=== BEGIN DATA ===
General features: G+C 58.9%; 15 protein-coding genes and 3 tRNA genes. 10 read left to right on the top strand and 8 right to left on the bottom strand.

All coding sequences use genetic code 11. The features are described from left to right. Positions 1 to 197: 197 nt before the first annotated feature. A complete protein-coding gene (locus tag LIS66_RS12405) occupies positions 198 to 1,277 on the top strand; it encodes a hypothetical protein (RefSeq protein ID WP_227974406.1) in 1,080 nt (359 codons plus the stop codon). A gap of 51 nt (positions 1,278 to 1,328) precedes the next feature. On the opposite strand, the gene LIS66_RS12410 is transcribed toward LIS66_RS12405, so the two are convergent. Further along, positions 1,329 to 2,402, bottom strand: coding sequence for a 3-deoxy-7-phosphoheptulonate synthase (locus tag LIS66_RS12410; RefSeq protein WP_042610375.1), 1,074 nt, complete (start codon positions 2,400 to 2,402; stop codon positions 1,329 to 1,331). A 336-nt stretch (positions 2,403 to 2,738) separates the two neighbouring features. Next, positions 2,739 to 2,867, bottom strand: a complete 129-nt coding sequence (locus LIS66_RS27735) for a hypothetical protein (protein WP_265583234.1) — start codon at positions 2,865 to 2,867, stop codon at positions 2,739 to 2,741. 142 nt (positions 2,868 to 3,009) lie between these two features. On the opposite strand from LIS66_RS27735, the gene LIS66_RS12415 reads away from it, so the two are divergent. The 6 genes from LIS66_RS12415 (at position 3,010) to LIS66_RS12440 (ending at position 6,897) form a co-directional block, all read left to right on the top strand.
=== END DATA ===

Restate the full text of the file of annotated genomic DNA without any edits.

General features: G+C 58.9%; 15 protein-coding genes and 3 tRNA genes. 10 read left to right on the top strand and 8 right to left on the bottom strand.

All coding sequences use genetic code 11. The features are described from left to right. Positions 1 to 197: 197 nt before the first annotated feature. A complete protein-coding gene (locus tag LIS66_RS12405) occupies positions 198 to 1,277 on the top strand; it encodes a hypothetical protein (RefSeq protein ID WP_227974406.1) in 1,080 nt (359 codons plus the stop codon). A gap of 51 nt (positions 1,278 to 1,328) precedes the next feature. On the opposite strand, the gene LIS66_RS12410 is transcribed toward LIS66_RS12405, so the two are convergent. Further along, positions 1,329 to 2,402, bottom strand: coding sequence for a 3-deoxy-7-phosphoheptulonate synthase (locus tag LIS66_RS12410; RefSeq protein WP_042610375.1), 1,074 nt, complete (start codon positions 2,400 to 2,402; stop codon positions 1,329 to 1,331). A 336-nt stretch (positions 2,403 to 2,738) separates the two neighbouring features. Next, positions 2,739 to 2,867, bottom strand: a complete 129-nt coding sequence (locus LIS66_RS27735) for a hypothetical protein (protein WP_265583234.1) — start codon at positions 2,865 to 2,867, stop codon at positions 2,739 to 2,741. 142 nt (positions 2,868 to 3,009) lie between these two features. On the opposite strand from LIS66_RS27735, the gene LIS66_RS12415 reads away from it, so the two are divergent. The 6 genes from LIS66_RS12415 (at position 3,010) to LIS66_RS12440 (ending at position 6,897) form a co-directional block, all read left to right on the top strand.